A passenger filmed a flight from hell after a 'demonic' youngster screamed for the entirety of his eight-hour flight.

New York City artist Shane Townley recorded the unruly toddler as he clambered over the seats and screamed at the top of his voice - before the Lufthansa flight from Germany to New York, on August 26 last year, had even taken off.

The boy's mother, who is not identified but appears to be American, attempted to soothe her son by asking a flight attendant to 'get the WiFi going so we can get the iPad going'.

But if passengers were hoping the three-year-old would run out of energy and calm down, they were sorely disappointed.

Advertisement

Townley's footage shows the 'nightmare' child running around the plane, yelling and making 'demonic screams' as the hours dragged by, the Daily Mail reported.

It is not clear whether the youngster suffers from behavioral issues, and it does not appear his mother informed her fellow passengers, that he was suffering from any condition which could have caused his distress.

Shane Townley had the flight from hell after a 'demonic' youngster screamed for the entirety of his eight hour flight. Photo / Shane Townley
Shane Townley had the flight from hell after a 'demonic' youngster screamed for the entirety of his eight hour flight. Photo / Shane Townley

At one point, the kid sat on top of the seats, hitting the ceiling of the plane, as his mother asked him to sit.

"Calm down honey," she implored him.

Other passengers could be seen covering their ears to try and drown out the rebellious toddler.

When the plane finally arrived in Newark Airport, people looked relieved that the ordeal was over.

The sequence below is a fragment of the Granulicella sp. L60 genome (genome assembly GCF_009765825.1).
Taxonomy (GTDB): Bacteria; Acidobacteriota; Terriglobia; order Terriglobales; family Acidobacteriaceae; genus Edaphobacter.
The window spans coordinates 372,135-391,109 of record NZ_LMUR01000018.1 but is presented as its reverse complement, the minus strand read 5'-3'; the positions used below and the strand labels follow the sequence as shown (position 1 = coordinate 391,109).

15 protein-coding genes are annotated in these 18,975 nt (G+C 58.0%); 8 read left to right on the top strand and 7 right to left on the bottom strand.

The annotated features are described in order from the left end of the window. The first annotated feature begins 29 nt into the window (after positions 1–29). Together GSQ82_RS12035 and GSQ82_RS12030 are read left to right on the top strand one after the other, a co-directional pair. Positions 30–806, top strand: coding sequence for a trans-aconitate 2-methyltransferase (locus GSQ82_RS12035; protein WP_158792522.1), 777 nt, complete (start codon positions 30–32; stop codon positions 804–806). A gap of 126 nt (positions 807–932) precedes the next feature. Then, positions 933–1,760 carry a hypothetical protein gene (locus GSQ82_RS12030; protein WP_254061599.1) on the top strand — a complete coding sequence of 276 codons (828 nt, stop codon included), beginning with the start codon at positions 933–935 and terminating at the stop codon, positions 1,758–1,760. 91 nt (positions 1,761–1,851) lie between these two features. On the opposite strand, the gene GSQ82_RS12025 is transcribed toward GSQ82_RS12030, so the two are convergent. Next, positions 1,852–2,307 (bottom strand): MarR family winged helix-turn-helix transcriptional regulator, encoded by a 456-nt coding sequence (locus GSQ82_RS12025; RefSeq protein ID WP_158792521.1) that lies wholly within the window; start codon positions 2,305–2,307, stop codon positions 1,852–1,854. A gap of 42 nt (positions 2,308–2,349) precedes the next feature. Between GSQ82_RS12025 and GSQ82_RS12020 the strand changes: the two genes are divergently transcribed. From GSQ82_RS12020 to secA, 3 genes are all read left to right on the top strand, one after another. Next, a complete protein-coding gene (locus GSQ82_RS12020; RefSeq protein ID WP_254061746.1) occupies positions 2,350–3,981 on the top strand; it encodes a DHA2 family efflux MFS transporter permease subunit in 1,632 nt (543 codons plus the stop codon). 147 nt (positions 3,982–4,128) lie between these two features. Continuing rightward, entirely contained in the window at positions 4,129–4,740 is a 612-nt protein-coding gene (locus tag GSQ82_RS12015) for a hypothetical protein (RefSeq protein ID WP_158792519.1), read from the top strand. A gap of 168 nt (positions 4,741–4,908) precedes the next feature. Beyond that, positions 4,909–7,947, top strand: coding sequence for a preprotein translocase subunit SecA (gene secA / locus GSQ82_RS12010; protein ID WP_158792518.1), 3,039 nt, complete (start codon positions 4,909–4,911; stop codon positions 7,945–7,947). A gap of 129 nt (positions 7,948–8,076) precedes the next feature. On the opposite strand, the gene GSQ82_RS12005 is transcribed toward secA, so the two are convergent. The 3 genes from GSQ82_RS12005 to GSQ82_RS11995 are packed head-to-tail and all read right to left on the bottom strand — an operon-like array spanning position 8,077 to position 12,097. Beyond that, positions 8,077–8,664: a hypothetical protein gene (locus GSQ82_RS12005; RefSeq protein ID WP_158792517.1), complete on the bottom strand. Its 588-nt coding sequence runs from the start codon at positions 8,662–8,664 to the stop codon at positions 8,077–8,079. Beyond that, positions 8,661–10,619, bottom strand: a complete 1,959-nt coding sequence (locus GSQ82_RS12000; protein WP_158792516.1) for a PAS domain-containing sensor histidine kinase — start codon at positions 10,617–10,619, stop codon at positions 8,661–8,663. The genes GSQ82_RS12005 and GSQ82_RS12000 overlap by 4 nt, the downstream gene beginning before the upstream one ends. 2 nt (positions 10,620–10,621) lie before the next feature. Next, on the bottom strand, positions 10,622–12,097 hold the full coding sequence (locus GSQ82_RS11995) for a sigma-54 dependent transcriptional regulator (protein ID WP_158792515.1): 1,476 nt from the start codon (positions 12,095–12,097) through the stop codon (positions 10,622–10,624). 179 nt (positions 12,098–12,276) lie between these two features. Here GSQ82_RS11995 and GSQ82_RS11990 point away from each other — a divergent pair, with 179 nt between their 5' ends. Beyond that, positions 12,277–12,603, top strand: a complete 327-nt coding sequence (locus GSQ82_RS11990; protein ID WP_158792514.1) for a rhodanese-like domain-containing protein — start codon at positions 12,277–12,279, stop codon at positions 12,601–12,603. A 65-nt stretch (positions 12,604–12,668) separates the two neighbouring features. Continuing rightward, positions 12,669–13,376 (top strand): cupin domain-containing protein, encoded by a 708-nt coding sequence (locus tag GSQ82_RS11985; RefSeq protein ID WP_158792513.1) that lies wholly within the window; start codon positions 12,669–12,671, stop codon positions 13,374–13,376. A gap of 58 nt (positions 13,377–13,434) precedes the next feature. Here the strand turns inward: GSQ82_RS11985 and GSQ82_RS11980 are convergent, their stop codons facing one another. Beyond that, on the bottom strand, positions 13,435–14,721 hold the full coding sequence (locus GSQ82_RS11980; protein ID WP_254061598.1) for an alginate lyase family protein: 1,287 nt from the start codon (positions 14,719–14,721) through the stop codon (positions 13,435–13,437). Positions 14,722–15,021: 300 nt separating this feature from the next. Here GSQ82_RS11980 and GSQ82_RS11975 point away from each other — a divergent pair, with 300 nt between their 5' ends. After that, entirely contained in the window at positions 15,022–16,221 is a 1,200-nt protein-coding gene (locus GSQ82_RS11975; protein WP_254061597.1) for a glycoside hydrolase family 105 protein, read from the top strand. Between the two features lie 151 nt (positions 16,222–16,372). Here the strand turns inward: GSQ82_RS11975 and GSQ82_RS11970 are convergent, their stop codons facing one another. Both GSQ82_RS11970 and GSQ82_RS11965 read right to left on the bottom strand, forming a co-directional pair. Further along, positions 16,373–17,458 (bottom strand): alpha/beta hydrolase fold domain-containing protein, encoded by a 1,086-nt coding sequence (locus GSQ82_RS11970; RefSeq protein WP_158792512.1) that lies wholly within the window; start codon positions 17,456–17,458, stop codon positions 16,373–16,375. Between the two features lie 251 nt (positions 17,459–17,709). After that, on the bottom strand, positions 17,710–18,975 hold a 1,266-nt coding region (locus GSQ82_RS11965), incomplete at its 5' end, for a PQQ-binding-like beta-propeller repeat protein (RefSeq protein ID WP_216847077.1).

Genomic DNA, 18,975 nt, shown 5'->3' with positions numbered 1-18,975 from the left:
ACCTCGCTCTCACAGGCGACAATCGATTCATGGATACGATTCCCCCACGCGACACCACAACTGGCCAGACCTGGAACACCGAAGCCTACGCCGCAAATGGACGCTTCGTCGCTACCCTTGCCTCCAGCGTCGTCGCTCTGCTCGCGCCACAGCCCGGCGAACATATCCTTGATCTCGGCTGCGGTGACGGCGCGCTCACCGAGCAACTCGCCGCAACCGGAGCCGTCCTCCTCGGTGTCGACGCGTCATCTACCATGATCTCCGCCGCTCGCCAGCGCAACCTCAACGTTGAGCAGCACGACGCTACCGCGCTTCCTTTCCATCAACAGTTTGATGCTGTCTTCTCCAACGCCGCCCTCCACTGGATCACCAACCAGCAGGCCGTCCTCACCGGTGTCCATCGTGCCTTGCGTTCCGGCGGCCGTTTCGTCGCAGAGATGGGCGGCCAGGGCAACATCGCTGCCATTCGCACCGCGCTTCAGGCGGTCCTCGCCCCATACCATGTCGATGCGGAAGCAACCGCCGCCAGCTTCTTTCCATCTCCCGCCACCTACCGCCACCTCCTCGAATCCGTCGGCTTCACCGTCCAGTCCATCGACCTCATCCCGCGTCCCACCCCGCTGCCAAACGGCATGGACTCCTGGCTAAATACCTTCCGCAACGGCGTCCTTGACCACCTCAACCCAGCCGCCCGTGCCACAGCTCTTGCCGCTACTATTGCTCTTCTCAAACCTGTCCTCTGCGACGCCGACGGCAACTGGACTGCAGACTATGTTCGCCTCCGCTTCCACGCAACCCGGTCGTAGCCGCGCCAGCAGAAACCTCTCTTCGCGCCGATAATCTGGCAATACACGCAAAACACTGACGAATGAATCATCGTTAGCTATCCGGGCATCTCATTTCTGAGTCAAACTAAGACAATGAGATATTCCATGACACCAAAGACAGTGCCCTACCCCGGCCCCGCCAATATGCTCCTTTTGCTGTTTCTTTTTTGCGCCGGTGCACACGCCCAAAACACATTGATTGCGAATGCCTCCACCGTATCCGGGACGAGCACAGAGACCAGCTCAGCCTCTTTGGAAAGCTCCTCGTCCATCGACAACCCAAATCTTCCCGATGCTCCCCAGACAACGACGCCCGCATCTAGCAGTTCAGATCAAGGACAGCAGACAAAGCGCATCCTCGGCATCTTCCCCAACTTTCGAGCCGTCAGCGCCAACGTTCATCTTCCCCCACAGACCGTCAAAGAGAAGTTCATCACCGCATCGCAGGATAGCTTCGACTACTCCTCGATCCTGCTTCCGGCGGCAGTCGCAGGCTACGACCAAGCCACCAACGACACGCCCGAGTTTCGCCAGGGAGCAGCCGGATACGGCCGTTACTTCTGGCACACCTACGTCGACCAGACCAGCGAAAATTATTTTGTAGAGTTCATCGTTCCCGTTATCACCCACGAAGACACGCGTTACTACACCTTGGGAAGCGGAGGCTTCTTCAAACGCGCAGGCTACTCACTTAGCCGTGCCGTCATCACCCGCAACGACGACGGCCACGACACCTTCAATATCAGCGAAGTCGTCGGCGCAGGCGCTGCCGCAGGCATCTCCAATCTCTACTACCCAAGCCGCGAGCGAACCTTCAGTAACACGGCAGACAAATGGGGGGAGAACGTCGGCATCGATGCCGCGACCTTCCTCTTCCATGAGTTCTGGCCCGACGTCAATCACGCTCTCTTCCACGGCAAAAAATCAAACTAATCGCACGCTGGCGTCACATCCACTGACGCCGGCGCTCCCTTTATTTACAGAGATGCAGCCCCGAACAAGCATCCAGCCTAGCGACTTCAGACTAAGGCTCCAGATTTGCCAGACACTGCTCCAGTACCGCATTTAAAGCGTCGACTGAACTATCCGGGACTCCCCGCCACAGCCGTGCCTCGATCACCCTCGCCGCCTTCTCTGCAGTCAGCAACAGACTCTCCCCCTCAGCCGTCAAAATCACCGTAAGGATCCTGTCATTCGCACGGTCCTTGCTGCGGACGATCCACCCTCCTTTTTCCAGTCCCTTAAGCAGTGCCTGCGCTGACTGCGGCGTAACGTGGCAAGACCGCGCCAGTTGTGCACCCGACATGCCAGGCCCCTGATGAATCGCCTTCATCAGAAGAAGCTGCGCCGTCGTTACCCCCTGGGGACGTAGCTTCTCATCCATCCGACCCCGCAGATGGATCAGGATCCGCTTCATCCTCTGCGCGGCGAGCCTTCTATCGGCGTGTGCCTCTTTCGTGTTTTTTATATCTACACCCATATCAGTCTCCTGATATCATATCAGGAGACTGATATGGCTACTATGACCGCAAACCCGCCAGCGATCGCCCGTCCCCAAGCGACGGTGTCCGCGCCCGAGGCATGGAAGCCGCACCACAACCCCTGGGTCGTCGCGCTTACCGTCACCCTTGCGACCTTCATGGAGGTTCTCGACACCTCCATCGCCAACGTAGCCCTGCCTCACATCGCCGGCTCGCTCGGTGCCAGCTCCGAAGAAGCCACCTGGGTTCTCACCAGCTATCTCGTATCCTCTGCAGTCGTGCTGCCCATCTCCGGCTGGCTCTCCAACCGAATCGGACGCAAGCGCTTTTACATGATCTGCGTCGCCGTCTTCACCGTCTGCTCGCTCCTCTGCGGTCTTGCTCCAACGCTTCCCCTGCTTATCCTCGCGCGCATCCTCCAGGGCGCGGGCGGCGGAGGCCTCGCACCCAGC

"What a nightmare, oh my God - eight hours of screaming" one passenger was heard to comment as she wheeled her suitcase down the ramp.

Townley uploaded the footage on YouTube with the title: "Demonic child screams and runs through an 8 hour flight".

The boy's mother was overheard asking a flight attendant to 'get the WiFi going so we can get the iPad going'. Photo / Shane Townley
The boy's mother was overheard asking a flight attendant to 'get the WiFi going so we can get the iPad going'. Photo / Shane Townley

He wrote: "Watch as this kid runs and screams throughout the entire flight while the mother does little to nothing to stop him.

"3 years old on a 8 hour flight from Germany to Newark NJ. He never quits!"

He told the DailyMail.com that he had not filed a complaint with the airline 'but I'm certain someone did as the entire plane was affected the whole time.'

DailyMail.com has reached out to Lufthansa for comment.

The video has attracted dozens of comments from appalled viewers who suggested that the boy and his parents should have been removed from the flight when they proved unable to control their child.

The video describes the three-year-old as making 'demonic screams' which 'take over the plane'. Photo / Shane Townley
The video describes the three-year-old as making 'demonic screams' which 'take over the plane'. Photo / Shane Townley

"If this started before the plane took off, the plane should have taxied back to the terminal and kicked the kid and his parents off. This kind of behaviour is just unacceptable," one commenter wrote.

"Call an exorcist," another added.

While a third said: "Even noise cancellation headphones would not have drowned out this terror."